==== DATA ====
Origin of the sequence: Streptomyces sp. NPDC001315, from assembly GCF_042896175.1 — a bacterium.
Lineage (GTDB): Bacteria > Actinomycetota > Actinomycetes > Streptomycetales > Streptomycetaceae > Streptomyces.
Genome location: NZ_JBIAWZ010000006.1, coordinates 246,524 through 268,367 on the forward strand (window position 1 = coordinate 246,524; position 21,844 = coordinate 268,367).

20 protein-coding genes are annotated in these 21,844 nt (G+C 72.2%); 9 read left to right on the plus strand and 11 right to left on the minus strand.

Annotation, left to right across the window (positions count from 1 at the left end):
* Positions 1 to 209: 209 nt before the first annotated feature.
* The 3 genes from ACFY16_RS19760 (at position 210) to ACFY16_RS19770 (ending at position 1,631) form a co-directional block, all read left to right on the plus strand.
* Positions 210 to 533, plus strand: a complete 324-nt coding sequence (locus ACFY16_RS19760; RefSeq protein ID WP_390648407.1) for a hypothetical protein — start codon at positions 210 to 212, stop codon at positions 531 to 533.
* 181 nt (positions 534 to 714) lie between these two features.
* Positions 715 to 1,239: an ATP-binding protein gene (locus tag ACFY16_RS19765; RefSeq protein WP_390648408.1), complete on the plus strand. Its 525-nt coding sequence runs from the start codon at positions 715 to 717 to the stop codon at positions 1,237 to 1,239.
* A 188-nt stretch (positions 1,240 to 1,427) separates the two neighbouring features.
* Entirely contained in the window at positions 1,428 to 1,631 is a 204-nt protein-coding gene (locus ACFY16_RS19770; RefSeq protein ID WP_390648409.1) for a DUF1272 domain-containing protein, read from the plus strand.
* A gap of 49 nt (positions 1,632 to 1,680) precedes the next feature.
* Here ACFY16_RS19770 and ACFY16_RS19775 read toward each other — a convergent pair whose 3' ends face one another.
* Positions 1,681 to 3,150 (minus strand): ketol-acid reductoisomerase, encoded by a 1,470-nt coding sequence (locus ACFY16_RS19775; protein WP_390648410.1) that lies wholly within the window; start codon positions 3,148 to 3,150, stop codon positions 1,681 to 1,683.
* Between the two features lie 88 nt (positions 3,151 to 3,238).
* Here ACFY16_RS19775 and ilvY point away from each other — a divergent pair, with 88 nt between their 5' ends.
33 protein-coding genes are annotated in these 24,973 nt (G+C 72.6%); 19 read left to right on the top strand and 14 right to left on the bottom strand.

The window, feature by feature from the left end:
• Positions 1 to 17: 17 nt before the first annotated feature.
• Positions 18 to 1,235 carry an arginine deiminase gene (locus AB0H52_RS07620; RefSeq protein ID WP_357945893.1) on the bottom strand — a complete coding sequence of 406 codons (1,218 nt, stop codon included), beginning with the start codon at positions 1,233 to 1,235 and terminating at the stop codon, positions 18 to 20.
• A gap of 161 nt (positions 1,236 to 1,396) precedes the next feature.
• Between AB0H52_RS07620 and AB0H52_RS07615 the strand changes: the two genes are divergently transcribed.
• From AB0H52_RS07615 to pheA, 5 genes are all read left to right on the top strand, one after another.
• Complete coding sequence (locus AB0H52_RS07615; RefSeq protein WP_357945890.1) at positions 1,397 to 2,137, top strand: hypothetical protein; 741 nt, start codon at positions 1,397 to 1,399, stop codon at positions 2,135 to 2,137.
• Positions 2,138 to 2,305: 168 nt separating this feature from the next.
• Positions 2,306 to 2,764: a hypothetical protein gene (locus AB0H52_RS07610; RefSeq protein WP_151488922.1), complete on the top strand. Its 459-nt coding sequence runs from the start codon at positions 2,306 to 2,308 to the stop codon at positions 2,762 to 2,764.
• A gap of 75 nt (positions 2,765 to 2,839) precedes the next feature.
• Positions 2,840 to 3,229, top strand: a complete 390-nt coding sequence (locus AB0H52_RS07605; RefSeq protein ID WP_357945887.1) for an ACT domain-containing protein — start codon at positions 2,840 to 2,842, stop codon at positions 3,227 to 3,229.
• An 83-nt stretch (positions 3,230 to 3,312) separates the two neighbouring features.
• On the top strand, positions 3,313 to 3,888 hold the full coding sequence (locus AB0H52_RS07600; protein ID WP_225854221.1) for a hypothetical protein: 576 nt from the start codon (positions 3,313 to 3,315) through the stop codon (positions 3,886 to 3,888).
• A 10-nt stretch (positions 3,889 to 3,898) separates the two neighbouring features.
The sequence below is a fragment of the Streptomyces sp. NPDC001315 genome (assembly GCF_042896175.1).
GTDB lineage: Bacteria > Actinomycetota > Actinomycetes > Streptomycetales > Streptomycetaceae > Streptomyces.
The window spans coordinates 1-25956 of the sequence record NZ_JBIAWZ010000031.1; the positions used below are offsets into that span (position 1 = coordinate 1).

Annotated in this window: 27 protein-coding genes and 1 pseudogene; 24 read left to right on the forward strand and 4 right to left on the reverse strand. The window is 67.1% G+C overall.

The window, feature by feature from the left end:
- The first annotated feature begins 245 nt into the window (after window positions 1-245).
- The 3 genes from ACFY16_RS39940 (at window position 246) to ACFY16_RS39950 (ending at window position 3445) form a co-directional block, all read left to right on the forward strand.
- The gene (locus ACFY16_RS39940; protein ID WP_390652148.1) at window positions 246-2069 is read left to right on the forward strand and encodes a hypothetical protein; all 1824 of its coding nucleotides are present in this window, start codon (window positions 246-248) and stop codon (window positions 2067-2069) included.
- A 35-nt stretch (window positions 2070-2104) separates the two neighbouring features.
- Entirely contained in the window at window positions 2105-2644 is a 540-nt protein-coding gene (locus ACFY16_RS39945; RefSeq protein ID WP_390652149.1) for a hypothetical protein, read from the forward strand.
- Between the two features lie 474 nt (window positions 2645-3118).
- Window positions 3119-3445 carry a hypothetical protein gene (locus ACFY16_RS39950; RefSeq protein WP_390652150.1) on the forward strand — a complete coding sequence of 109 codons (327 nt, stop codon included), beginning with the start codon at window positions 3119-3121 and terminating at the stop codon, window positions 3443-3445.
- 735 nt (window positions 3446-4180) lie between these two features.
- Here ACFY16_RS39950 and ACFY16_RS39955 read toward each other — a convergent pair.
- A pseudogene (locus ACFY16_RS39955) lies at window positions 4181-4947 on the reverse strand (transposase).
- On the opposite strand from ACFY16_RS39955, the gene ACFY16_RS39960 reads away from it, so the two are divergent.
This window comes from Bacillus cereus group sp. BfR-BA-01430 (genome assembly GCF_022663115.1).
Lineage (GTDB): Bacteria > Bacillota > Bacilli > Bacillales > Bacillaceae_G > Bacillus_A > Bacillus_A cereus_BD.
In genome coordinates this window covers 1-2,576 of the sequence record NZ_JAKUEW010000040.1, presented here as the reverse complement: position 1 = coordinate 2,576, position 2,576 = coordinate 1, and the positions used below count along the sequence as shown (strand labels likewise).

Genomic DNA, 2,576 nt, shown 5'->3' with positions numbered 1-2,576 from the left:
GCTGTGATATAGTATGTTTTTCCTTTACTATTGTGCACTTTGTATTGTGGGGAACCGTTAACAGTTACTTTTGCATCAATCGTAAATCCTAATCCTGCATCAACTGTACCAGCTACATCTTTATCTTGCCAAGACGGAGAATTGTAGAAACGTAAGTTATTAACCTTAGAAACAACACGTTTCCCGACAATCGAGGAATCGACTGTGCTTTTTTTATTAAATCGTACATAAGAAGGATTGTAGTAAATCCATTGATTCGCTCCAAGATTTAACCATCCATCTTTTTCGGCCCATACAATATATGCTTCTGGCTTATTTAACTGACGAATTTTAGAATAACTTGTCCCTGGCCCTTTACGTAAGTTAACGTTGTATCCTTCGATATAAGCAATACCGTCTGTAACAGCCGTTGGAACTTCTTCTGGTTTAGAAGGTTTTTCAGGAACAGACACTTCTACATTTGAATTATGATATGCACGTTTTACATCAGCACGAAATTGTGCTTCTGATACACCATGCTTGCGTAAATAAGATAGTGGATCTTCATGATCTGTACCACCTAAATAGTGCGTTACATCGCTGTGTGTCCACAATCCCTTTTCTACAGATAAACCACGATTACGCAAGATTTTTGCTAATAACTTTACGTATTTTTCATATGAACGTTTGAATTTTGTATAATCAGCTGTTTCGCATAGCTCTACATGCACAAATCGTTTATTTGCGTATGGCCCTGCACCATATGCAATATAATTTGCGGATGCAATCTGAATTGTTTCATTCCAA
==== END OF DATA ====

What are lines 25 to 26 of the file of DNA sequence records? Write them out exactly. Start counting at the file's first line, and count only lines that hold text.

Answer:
• Complete coding sequence (locus AB0H52_RS07615; RefSeq protein WP_357945890.1) at positions 1,397 to 2,137, top strand: hypothetical protein; 741 nt, start codon at positions 1,397 to 1,399, stop codon at positions 2,135 to 2,137.
• Positions 2,138 to 2,305: 168 nt separating this feature from the next.